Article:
Viii Related Work

Viii-a Attacks on Federated Learning

Recent years have seen an increasing and constantly evolving pool of attacks against deep-learning models, and also FL is shown to be susceptible to adversarial attacks [43, 41, 54]. For instance, while FL is designed with privacy in mind [57, 78], attacks such as property-inference [4, 60, 93], model inversion [26]

, and other generative adversarial network based reconstruction attacks 

[38], have shown that the privacy of the users participating in the FL protocol can be compromised too. One of the first property-inference attacks is [4] from Ateniese et al., which shows how an adversary with white-box access to an ML model can extract valuable information about the training data. Fredrikson et al. [26] extended the work in [4] by proposing a model-inversion attack that exploits the confidence values revealed by ML models. Along this line of work, Song et al. [81] demonstrated that it is possible to design algorithms that can embed information about the training data into the model (i.e., backdooring), and how it is possible to extract the embedded information from the model given only black-box access. Similarly, Carlini et al. [12] showed that deep generative sequence models can unintentionally memorize training inputs and can extract the memorized inputs in a black-box setting. Ganju et al. [29] extended the work by Ateniese et al. [4] by crafting a property-inference attack against fully connected neural networks, exploiting the fact that fully-connected neural networks are invariant under permutation of nodes in each layer. On the other hand, Zhang et al. [93] extended the above-mentioned property-inference attacks [4, 29] in the domain of multi-party learning by devising an attack that can extract the distribution of other parties’ sensitive attributes in a black-box setting using a small number of inference queries. Melis et al. [60] crafted various membership-inference attacks against FL protocol, under the assumption that the participants upload their weights to the parameter server after each mini-batch instead of after a local training epoch. Nasr et al. [67] presented a framework to measure the privacy leakage through parameters of fully trained models as well as the parameter updates of models during training both in the standalone and FL settings. Hitaj et al. [38] demonstrated that a malicious participant in a collaborative deep-learning scenario can use generative adversarial networks (GANs) to reconstruct class representatives. On the other hand, Bhagoji et al. [8] presented a model-poisoning attack that can poison the global model while ensuring convergence by assuming that the adversary controls a small number of participants of the learning-scheme.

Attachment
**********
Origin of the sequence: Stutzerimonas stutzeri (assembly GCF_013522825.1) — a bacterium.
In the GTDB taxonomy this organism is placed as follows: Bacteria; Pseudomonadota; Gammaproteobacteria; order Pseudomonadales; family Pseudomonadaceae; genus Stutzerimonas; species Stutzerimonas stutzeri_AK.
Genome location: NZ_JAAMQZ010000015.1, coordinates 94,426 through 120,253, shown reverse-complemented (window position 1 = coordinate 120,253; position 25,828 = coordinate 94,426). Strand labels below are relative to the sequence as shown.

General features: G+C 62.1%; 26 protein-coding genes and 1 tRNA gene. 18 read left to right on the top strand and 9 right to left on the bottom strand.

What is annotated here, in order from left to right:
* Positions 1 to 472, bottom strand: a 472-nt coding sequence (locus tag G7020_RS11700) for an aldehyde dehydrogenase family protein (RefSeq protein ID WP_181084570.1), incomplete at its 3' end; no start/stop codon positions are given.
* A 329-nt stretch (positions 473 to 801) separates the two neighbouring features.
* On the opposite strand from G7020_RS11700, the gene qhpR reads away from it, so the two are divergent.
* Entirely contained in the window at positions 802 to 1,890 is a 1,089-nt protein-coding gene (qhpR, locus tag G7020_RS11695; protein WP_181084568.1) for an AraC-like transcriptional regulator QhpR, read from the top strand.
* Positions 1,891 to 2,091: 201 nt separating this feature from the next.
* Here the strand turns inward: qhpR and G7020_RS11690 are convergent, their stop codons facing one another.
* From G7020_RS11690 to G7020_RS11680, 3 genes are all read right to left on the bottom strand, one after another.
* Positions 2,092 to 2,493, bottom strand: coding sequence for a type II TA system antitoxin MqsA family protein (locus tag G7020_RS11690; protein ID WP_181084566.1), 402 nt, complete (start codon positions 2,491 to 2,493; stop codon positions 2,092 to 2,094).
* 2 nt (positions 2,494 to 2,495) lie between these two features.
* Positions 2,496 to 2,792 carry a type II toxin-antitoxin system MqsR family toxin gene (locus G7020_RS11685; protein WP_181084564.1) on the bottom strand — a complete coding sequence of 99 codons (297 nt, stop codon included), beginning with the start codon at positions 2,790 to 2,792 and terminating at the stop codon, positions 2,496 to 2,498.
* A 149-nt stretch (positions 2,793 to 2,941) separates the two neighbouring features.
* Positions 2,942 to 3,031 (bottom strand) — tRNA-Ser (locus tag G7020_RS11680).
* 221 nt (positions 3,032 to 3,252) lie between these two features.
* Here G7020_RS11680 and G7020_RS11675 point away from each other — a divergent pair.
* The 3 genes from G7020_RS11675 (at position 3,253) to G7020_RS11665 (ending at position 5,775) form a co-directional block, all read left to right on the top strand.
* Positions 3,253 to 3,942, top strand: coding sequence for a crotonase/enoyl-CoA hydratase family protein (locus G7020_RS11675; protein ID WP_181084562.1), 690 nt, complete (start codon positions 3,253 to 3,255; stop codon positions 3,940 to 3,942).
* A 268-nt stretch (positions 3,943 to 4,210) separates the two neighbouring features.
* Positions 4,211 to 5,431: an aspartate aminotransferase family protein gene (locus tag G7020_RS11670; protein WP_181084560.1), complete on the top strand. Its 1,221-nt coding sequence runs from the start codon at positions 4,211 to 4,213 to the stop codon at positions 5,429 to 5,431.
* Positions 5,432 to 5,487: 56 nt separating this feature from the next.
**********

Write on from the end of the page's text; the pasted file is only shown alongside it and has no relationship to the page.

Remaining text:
FedComm is not an attack towards the federated learning protocol; we aim to transmit a hidden message within the model’s updated parameters, without impeding the learning process (Section VI-B).

Viii-B Defenses to Attacks on Federated Learning

In the past years, several proposed attacks to privacy and integrity have demonstrated that distributed deep learning presents new challenges that need to be solved to guarantee a satisfactory level of privacy and security. Shokri et al. [78] were among the first to introduce the concept of distributed deep learning with the privacy of training data as one of its main objectives. They attempted to achieve a level of privacy by modifying the participants’ behavior, by requiring them to upload only a small subset of their trained parameters. On the other hand, to defend against membership-inference attacks, techniques such as model regularization are promising [26, 79].

Differential Privacy, another fundamental defense against privacy attacks, was introduced by Dwork [24, 23] to guarantee privacy up to a parameter . DP uses random noise to ensure that the publicly visible information does not change much if one individual record in the dataset changes. As no individual sample can significantly affect the output, attackers cannot confidently infer the private information corresponding to any individual sample. Nasr et al. [66] built on the concept of DP by modeling the learning problem as a min-max privacy game and training the model in an adversarial setting, improving membership privacy with a negligible loss in model performance. Other defense strategies have been proposed in [94, 45]. In an attempt to prevent model-poisoning attacks, several robust distributed aggregators have been proposed [9, 90, 74, 68, 14] assuming direct access to training data or participants’ updates. However, Fang et al. [25] recently demonstrated that these types of resilient distributed aggregators do little to defend against poisoning in a FL setting.

FedComm, in the full-stealth mode (i.e., , ) (Section IV), does not introduce any artifact during the learning process because the senders do not behave maliciously by supplying inconsistent inputs, attempting to poison the model, or providing updates that differ from those of other participants (Section VI-A). For these reasons, the aforementioned approaches are not directly applicable to disrupt FedComm communication from happening.

Viii-C Backdooring Federated Learning

Backdoors are a class of attacks [34, 16] against ML algorithms where the adversary manipulates model parameters or training data in order to change the classification label given by the model to specific inputs. Bagdasaryan et al. [5] were the first to show that FL is vulnerable to this class of attacks. Simultaneously, Wang et al. [88] presented a theoretical setup for backdoor injection in FL, demonstrating how a model that is vulnerable to adversarial attacks is, under mild conditions, also vulnerable to backdooring.